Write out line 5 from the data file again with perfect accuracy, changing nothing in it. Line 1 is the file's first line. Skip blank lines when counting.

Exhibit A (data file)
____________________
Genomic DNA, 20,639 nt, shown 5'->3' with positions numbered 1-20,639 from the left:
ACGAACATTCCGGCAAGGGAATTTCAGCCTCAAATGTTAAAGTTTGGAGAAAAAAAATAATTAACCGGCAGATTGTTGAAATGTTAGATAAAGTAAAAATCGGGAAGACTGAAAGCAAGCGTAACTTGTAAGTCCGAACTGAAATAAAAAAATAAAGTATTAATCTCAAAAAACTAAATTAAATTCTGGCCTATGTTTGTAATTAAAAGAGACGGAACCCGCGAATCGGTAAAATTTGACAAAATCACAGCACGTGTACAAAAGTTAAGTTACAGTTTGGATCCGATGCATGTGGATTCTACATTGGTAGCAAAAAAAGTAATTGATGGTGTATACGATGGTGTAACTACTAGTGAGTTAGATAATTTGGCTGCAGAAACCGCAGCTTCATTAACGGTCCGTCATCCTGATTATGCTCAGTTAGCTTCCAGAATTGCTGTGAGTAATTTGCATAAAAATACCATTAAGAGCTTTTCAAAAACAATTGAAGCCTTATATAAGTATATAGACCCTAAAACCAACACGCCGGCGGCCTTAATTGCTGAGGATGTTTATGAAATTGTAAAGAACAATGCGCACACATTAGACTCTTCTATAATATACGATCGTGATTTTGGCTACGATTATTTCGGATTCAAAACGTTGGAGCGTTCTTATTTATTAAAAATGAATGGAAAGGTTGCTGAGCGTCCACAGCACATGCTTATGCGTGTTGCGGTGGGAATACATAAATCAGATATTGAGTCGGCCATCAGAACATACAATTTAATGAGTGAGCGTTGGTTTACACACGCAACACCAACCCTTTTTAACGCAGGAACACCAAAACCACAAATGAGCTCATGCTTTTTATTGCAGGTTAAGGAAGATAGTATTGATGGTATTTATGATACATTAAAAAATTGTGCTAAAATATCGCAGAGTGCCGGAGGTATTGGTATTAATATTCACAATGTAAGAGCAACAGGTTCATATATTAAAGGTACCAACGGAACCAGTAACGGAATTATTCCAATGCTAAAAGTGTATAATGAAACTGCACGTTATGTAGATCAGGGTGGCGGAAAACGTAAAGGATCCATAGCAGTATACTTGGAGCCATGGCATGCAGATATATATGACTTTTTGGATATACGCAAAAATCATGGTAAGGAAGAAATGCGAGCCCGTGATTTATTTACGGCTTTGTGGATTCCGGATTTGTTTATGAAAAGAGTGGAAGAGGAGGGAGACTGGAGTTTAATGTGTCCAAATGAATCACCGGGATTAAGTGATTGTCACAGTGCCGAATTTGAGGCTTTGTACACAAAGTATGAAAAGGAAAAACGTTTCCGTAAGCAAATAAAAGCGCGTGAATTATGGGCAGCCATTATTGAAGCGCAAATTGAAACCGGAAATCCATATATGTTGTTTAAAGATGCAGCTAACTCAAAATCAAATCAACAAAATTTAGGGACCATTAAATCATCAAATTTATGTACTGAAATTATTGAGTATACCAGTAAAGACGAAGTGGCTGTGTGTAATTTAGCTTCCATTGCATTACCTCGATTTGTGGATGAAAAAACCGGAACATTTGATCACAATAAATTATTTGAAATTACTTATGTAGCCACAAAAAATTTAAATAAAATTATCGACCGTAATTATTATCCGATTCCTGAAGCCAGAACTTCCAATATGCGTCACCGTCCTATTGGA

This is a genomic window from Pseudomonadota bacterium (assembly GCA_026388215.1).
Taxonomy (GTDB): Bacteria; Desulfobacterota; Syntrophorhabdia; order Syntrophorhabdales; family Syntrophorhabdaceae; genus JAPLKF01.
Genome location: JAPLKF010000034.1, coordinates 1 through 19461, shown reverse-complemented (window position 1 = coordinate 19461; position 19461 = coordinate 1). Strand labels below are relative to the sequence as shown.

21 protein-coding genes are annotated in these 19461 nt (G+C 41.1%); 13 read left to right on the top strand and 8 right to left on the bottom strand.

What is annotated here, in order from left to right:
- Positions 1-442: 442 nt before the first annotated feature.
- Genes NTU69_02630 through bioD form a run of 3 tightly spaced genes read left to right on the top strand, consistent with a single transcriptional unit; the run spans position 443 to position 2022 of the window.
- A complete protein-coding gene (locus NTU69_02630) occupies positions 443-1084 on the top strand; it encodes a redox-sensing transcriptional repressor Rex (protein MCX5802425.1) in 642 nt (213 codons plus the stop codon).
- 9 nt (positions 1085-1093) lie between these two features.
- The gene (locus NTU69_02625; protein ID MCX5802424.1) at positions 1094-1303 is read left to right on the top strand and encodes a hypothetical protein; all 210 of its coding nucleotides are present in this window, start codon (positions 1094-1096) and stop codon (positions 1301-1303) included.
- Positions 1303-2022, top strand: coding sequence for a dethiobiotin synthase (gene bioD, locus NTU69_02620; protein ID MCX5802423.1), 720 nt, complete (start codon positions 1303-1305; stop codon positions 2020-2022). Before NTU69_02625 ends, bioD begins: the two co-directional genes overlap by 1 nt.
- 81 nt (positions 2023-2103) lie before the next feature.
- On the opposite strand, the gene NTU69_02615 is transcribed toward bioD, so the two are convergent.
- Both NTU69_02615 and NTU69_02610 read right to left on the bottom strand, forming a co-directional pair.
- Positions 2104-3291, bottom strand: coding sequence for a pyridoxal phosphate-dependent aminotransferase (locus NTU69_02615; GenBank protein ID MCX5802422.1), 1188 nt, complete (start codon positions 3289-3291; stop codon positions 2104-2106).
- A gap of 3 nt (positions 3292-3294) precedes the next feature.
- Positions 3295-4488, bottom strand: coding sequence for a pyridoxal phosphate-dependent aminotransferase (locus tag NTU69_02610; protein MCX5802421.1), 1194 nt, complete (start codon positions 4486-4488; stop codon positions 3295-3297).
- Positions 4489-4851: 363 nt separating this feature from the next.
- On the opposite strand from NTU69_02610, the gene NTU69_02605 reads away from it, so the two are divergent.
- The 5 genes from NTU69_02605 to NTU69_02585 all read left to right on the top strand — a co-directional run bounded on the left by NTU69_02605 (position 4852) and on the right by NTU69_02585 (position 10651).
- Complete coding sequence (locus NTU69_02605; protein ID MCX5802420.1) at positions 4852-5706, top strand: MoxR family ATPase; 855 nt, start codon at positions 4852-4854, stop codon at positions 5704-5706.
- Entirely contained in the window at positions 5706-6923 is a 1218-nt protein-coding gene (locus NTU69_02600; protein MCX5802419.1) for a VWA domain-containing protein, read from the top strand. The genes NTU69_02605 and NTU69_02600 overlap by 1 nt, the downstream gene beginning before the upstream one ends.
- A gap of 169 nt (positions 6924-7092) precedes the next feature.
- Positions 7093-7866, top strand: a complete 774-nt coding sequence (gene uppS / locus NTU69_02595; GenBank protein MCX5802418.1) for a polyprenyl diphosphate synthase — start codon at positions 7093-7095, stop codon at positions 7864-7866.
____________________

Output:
Genome location: JAPLKF010000034.1, coordinates 1 through 19461, shown reverse-complemented (window position 1 = coordinate 19461; position 19461 = coordinate 1). Strand labels below are relative to the sequence as shown.